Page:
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We're separating in Rhode Island. What do I do next?

Whether married or living together, you will face many questions when separating in Rhode Island. You may discover some answers by communicating with your significant other or spouse. The roots of the best solutions are often started by two people communicating. However, anger or distrust may interfere with communications; a third party is often helpful to creating solutions.

Many people have sought their own ventures and paths differently than their parents. Their method of finding solution are different, too. They see the value of mediation, in that it is more economical and allows the participants, working with one professional, more control of the process and their decisions.

Unmarried with children.

If you own no joint property, the main topic will be concern children. Custody, parenting plans (previously known as visitation and often still referred to as such) and child support are the issues to be resolved. The first questions will concern where will I live, when will the kids see each parent and who is paying support.

Most people enjoy joint custody meaning that both parents have a say in the major decisions involved in the upbringing of a child, including medical issues, education, religion and where the children will reside.

The parenting plan establishes the schedule for the time a child spends with each parent, including overnights and blocks of time, provisions for holidays and vacation time. In developing a plan, try to look at things from the point of view of the child.

Child support will be determined by a formula that the state uses. The actual amount may vary from the Child Support Guideline amount based upon certain circumstances.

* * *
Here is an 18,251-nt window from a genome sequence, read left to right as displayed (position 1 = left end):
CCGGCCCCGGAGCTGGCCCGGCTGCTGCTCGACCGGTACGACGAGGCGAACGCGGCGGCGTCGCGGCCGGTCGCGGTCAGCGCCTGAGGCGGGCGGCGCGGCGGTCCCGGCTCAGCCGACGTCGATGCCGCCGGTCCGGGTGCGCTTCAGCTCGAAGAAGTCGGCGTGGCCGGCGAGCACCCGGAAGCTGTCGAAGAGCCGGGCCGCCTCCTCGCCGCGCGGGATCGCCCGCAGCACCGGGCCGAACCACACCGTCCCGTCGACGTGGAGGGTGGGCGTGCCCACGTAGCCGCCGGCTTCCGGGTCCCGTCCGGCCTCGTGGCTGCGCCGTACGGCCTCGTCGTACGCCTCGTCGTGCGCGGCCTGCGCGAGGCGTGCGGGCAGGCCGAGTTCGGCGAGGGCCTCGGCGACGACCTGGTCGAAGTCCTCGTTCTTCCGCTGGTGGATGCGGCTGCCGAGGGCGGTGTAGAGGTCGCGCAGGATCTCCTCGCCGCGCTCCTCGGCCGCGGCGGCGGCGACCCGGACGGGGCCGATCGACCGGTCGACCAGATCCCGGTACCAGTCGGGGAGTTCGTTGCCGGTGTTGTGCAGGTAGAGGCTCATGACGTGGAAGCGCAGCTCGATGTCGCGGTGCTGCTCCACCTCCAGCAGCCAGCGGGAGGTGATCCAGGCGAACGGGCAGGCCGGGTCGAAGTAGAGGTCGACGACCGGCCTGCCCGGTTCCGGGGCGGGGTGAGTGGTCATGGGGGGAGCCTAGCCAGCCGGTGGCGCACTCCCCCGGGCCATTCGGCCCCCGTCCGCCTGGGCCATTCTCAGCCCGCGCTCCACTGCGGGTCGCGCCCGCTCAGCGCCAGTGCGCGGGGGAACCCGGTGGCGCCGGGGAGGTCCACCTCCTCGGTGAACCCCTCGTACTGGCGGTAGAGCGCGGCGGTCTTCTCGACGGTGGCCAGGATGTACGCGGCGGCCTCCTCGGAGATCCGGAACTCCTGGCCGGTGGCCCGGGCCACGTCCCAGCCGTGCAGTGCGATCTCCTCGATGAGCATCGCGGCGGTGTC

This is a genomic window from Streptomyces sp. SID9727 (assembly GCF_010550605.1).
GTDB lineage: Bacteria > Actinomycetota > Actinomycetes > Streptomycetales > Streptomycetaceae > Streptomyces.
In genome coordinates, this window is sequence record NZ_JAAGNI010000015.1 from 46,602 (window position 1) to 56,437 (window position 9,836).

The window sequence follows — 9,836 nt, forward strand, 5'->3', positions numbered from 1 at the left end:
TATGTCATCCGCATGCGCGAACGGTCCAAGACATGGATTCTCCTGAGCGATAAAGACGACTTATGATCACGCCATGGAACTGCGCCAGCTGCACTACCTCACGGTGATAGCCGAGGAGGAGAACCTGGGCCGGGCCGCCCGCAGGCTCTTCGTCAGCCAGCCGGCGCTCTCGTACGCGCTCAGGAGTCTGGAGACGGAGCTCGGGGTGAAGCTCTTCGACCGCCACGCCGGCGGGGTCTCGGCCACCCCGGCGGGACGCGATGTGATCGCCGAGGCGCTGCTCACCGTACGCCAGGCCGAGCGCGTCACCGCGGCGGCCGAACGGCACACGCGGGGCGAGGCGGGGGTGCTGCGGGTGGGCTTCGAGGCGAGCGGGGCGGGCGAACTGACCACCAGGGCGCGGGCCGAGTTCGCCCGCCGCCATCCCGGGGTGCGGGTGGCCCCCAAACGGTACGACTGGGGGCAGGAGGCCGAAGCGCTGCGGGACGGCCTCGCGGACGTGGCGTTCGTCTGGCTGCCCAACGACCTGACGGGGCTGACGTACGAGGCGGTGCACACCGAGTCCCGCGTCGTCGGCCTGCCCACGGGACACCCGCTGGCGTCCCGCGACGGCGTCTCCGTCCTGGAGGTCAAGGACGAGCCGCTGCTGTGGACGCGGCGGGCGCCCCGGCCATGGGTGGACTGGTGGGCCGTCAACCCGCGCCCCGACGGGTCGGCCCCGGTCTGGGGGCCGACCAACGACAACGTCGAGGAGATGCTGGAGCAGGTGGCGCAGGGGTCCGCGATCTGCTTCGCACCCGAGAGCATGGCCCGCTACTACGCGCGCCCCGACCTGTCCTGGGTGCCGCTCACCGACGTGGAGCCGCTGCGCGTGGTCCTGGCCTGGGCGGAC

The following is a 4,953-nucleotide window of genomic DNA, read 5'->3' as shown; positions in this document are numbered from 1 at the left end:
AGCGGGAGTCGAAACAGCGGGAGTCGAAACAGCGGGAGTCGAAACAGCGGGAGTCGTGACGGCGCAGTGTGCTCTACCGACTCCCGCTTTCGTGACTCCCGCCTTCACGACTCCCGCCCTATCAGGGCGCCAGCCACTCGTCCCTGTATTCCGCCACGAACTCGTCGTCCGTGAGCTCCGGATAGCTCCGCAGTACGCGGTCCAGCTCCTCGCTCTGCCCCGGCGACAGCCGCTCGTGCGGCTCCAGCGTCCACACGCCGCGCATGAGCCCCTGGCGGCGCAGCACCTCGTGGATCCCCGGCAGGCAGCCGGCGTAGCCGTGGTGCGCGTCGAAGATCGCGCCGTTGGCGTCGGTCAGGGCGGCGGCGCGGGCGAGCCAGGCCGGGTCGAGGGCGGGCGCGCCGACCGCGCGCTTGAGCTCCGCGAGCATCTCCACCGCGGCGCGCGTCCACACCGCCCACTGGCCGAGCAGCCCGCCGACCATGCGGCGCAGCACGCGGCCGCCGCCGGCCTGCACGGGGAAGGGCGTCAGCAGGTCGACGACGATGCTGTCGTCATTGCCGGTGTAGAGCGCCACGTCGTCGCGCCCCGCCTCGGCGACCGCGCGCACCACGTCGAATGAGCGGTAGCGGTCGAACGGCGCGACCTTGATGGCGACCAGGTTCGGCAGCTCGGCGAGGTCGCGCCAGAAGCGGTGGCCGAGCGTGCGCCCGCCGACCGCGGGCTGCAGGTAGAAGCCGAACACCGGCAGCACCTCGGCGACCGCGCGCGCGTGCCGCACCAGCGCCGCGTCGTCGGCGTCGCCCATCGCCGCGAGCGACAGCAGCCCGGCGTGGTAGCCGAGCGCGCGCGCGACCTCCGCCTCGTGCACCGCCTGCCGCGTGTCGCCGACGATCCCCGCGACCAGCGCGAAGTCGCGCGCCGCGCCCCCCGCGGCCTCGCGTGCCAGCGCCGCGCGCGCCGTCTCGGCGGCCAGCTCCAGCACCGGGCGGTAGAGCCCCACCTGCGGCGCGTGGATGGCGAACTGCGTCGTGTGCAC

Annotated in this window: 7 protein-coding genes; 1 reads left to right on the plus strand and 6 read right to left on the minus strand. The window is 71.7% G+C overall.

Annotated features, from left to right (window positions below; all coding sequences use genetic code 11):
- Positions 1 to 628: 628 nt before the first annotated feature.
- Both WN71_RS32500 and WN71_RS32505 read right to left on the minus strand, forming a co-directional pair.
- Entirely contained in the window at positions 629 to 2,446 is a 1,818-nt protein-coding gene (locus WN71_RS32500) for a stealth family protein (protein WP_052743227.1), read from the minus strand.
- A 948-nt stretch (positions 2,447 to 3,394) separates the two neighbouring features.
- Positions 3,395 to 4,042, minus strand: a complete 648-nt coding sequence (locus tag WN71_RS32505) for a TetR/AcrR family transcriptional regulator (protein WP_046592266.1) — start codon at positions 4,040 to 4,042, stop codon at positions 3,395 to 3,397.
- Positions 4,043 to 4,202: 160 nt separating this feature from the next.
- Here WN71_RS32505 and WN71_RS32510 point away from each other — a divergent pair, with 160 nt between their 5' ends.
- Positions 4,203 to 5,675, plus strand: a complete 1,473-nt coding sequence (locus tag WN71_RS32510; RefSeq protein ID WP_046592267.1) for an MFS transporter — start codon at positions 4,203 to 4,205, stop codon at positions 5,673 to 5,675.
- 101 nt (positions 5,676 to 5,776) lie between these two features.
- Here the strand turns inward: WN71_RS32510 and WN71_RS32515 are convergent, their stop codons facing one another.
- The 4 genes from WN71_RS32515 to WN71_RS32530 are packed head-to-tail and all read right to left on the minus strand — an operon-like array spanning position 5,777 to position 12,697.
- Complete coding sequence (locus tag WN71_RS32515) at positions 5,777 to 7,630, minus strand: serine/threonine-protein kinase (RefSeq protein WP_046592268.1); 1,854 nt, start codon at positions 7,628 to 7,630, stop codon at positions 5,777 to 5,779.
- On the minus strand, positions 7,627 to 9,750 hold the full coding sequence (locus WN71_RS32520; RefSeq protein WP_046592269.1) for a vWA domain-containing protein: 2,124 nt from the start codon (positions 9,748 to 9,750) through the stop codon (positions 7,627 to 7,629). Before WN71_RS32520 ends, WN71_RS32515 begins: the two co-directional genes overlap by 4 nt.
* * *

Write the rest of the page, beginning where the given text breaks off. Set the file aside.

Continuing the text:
Married with Children

There are many topics to cover in this situation. Again, your first questions will concern where each party will live and when each will see the kids.

In Rhode Island, the assets and debts of the parties will be equitably distributed. Assets include bank accounts, investments, retirement accounts, vehicles and real estate acquired during the marriage (except gifts).

Health insurance is a topic that will require investigating whether the provider of the insurance will allow a former spouse to remain on the policy. Separation should not change current coverage.

Life insurance will reviewed and determined if it should be continued and who the beneficiary will be.

Children issues as set forth above will be treated in the same manner.

Spousal support is less of an issue where both parents work. Alimony, if applicable, is usually of a short duration (rehabilitative alimony) and rarely permanent.

In all cases, it is advisable to hire a divorce professional to guide you through the process that works for you and helps you plan for your future.

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Law Office of Steven J. Hirsch, Esq

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